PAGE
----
Microsoft Outlook.com Goes Live: 10 Things You Should Know About It

 
 
By Don Reisinger  |  Posted 2012-08-01 Email Print this article Print
 
 
 
 
 
 
 


pagebreaktitle=Outlook.com Takes Aim at Gmail}

5. Like Gmail, chat is built-in

To enhance Outlook.com€™s overall usability, Microsoft has bundled chat features into the service. So, in addition to Outlook chat, users can instant message with each other over Facebook Chat. It€™s a nicely integrated feature, but it€™s certainly nothing new: Google has its own alternative in Gmail.

6. Office integration is huge

Armed with Outlook.com, users will be able to view and edit Office documents from within the email platform. So, if an Excel spreadsheet needs a quick modification or a Word document has a typo, users won€™t need to download a file just to make the changes. It€™s a nice feature.

7. A social address book

It seems that everywhere we turn nowadays, companies are looking to bundle social network information into address books. That€™s certainly the case with Outlook.com. In fact, Microsoft€™s Contacts list allows users to access a person€™s latest information shared via Facebook and LinkedIn.

8. Skype, of course

When Microsoft acquired Skype last year, the company made it clear that it planned to bundle the VoIP service into as many of its platforms as possible. So, it would only make sense for Outlook.com to come with access to Skype. Aside from basic calling, Outlook.com users will also be able to place video calls to other Skype or Outlook users.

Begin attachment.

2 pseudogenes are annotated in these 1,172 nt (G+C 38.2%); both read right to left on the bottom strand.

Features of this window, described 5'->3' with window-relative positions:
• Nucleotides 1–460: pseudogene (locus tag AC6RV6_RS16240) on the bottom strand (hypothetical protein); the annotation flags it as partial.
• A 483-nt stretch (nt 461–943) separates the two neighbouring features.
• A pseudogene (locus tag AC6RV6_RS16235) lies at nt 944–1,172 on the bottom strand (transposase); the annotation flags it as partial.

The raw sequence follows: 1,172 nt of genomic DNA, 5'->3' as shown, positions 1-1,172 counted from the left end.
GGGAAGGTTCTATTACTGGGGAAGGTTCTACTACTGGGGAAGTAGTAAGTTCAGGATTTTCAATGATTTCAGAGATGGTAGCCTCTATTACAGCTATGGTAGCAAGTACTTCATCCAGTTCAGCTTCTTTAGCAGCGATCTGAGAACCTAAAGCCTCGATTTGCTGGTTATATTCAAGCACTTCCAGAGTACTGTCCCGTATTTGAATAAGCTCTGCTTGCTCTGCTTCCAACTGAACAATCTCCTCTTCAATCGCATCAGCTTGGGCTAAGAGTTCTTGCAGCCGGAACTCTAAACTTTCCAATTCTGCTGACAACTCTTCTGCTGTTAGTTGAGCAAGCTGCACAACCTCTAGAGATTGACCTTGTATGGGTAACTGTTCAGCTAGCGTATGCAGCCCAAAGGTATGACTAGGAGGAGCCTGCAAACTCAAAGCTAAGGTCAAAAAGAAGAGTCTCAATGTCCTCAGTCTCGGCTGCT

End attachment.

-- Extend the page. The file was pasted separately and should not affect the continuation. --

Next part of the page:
9. The focus is on Gmail

Make no mistake: with Outlook.com, Microsoft is gunning for Gmail. Microsoft knows that Hotmail wasn€™t doing the trick and the company felt compelled to come up with something that could match it. Outlook.com, at least so far, looks to be just the ticket.

10. Windows 8€™s inspiration

As noted, the design of Outlook.com is awfully nice. But it€™s important to recognize that its design is inspired by Windows 8. The same can be said for Windows Phone 8 and even Office 2013. At this point, it appears Microsoft wants to use Windows 8 as an inspiration for all of its products and carry a single look-and-feel across all products. Let€™s see if the plan works out.

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Don Reisinger is a freelance technology columnist. He started writing about technology for Ziff-Davis' Gearlog.com. Since then, he has written extremely popular columns for CNET.com, Computerworld, InformationWeek, and others. He has appeared numerous times on national television to share his expertise with viewers. You can follow his every move at http://twitter.com/donreisinger.
 
 
 
 
 
 
 

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